Big data analytics today lets businesses play moneyball

By Thor Olavsrud, CIO |  Big Data, big data

The Economist Business Unit and Capgemini found that organizations are struggling with the enormous volumes of data coming in. But perhaps more important, they are struggling with poor quality data and siloed data.

"It is the complexity of the data they have, not the sheer volume, that is really slowing down their ability to make decisions," says Scott Schlesinger, vice president and head of Business Information Management for Capgemini U.S. "You've got to get your arms around data quality. Garbage in is garbage out."

While the majority of respondents in the study say their firms are data-driven, they also say their organizations do not have enough of a 'big data culture': 55 percent say that big data management is not viewed strategically at senior levels of the organization.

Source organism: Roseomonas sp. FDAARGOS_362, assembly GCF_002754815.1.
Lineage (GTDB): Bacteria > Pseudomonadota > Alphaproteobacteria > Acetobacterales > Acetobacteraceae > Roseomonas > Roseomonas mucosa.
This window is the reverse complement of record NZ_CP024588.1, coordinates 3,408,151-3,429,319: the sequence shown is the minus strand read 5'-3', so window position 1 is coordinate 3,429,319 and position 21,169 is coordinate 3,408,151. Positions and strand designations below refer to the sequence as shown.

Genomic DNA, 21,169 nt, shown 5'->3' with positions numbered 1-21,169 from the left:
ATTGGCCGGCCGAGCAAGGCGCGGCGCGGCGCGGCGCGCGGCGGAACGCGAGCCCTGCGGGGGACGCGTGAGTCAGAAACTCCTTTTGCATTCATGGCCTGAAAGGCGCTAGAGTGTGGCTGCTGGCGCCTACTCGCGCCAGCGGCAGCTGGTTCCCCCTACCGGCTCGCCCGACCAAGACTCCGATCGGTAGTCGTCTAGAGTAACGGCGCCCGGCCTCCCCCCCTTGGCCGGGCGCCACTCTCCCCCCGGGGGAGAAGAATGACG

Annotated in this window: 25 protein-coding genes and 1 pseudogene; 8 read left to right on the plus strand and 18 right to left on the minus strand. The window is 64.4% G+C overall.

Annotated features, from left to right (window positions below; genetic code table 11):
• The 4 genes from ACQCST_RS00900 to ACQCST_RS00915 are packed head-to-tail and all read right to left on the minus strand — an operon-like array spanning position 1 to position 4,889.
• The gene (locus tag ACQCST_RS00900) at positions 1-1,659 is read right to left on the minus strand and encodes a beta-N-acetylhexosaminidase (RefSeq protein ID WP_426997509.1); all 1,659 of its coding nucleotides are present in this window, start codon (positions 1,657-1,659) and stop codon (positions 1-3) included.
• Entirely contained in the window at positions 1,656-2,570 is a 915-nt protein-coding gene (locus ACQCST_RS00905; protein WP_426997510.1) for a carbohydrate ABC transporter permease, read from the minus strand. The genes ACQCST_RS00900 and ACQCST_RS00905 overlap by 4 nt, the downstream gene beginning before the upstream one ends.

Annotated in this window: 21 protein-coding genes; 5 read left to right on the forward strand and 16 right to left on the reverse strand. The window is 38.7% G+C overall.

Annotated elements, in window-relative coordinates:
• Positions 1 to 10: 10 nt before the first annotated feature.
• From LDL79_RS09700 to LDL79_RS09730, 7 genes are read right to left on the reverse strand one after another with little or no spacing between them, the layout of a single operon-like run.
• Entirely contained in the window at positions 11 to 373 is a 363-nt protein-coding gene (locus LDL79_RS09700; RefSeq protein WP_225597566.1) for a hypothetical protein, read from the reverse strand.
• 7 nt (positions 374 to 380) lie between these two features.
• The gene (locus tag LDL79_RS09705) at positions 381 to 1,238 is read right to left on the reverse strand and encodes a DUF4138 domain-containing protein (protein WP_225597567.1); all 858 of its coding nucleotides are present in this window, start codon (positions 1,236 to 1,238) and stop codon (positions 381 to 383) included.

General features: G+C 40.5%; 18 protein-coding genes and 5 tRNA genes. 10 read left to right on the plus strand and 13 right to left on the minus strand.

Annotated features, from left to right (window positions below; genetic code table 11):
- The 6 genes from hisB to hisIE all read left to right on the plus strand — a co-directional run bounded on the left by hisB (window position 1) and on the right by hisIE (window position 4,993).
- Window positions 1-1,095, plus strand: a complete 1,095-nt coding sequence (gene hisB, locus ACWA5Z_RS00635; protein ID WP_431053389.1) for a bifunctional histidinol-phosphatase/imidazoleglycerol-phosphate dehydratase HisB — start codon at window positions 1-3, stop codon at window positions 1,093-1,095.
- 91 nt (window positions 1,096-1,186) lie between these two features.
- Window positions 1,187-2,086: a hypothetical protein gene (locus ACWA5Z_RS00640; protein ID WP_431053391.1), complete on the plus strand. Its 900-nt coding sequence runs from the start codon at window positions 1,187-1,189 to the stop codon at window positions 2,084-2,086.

When it comes to these obstacles, there is a split between C-level executives and IT decision-makers about which constitute the biggest hurdles. The majority of C-level executives (58 percent) believe finding the right technology is a bigger challenge than finding the right staff. However, 56 percent of IT decision-makers disagree: They believe finding the right staff is a bigger challenge than finding the right technology.

"Big data is not new," Schlesinger says. "It's a new term. It's a problem that's becoming more and more prevalent, not due to the volume of data but to the new types of data that we're facing. Unless we face it from the people, process and technology perspectives, we won't be able to get our arms around it."

"Throwing technology at it is just not the answer," he adds. "Technology is a component of it."

How to Approach Big Data

To better make the transition to a data-driven culture, Avanade recommends taking what it calls the MORE approach:


Originally published on CIO |  Click here to read the original story.
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